I ran a 5k last weekend and it didn't go well. I can live without a good time, but I also didn't have fun. I was staring down a long road of marathon training, and I couldn't remember the last run that made me happy.
I'd become full of excuses. There was always some reason why my runs didn't go well. It was my stomach, my ankle, the course was not as advertised, I was recovering from a week off, I was recovering from an MS relapse, it was too humid, I had too much other shit going on. I was becoming a drag, even to myself. Especially to myself.
Fortunately Sean makes espresso every morning, and last Sunday I woke up and smelled it. (Get it? Work with me here people.) The only person who was making me train for that marathon was me. And I didn't have to do it! That was as exciting a discovery as the day I realized I could get to "Inbox Zero" by deleting everything in my inbox. This is the year of the obvious revelation.
Fast forward one week and everything feels so much better. I decided to stop being so serious about running for a while. I'm still running, but instead of marathon training, I'm preparing for a road mile race in August. That's like a million percent less running. Yeah I know, you thought I was going to say something sane like I was taking up horseback riding or crochet. But I'm still a running addict. Training for a mile means lower mileage and higher intensity, which is what feels natural to me right now. The same thing happened last summer, so this must be my biorhythm or something.
On Saturday I did an exciting and fast workout at the track - 6x300 with tiny little 1:00 recoveries. When I'm mile-training, I run lots of short intervals at goal race pace. The intervals get longer as the race gets closer, so you get accustomed to running at race pace for 4x400m, 2x800m, etc. There are also a bunch of 5k paced intervals and hills thrown in. I'm running 5 days a week instead of 6, I might take some random extra days off, and I'm going to be a little more casual about strength and core work. I don't think this lackadaisical attitude will last forever, but it's fun to get off the Type A ride for a while.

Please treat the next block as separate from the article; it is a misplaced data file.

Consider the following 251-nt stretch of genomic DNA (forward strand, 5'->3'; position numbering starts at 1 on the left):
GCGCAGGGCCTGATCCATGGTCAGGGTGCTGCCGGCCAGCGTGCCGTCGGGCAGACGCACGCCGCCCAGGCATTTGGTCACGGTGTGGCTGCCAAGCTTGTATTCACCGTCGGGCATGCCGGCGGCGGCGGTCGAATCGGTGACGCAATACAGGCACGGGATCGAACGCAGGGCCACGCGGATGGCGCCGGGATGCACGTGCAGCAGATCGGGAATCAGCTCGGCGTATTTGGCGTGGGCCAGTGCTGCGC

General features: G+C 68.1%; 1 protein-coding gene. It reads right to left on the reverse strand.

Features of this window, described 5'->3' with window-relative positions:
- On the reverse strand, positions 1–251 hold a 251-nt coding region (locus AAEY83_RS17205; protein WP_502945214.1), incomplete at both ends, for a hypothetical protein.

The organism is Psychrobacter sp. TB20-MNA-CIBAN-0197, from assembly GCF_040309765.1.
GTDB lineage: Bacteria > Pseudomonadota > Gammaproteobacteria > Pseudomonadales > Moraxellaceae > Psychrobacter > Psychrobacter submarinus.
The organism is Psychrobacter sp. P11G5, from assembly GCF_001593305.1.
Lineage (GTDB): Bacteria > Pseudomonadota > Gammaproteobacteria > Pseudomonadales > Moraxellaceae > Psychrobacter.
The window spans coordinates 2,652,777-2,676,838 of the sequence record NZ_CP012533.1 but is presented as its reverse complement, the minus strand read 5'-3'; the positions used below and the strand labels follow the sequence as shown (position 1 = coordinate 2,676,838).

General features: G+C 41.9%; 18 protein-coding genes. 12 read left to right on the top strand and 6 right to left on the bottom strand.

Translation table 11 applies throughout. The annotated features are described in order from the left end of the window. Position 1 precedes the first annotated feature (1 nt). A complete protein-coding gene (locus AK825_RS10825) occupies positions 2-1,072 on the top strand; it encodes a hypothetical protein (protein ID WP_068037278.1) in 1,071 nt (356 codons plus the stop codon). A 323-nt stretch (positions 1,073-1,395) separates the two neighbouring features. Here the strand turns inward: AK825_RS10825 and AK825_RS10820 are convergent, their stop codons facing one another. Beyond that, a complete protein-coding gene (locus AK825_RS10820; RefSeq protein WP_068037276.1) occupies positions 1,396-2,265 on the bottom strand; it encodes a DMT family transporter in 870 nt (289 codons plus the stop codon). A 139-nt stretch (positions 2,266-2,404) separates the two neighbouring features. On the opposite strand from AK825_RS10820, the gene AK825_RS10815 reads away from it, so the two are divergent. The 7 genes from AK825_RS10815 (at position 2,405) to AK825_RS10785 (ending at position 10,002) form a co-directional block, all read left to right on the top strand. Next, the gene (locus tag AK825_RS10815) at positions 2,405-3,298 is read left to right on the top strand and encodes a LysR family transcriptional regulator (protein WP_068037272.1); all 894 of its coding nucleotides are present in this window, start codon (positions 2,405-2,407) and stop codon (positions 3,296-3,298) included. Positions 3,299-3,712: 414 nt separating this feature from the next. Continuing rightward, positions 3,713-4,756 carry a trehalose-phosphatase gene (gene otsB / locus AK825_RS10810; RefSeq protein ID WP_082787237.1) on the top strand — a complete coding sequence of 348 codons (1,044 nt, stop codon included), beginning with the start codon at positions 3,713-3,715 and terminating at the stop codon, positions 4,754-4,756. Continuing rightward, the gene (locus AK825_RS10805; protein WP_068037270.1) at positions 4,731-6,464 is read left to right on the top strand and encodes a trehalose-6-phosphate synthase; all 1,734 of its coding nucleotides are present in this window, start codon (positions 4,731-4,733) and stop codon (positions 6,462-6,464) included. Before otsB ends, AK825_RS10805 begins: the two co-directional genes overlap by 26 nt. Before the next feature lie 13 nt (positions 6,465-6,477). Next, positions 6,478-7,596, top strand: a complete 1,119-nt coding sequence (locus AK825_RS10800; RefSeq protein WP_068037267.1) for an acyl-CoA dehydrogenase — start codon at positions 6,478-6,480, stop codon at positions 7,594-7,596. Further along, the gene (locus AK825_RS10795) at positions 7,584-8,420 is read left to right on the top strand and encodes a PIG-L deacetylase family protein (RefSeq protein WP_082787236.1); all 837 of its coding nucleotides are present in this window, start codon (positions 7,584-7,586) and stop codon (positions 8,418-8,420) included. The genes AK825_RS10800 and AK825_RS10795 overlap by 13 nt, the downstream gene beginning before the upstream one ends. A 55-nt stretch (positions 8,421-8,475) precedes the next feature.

I love how training for a mile race is like a vacation from "real running." This feeling will probably last until my third hard track workout.
As you know, I love writing about losing control of my bowels while running. It's therapeutic and usually has at least a hint of humor, as long as I wait until the horror is over before writing about it. I've often wondered why more people don't talk about pooping in their pants. Imagine my surprise when I found a spate of pants-crapping blog posts last week. Check out my favorites: The Awful Truth About Jogging, and a story about when a fart isn't really a fart (during a race no less). That last one includes photos! Not for the squeamish. And this one isn't all about pants-shitting, but it turns out really fast girls have these issues too.
Until next time, may all your runs be near a toilet. See what I did there?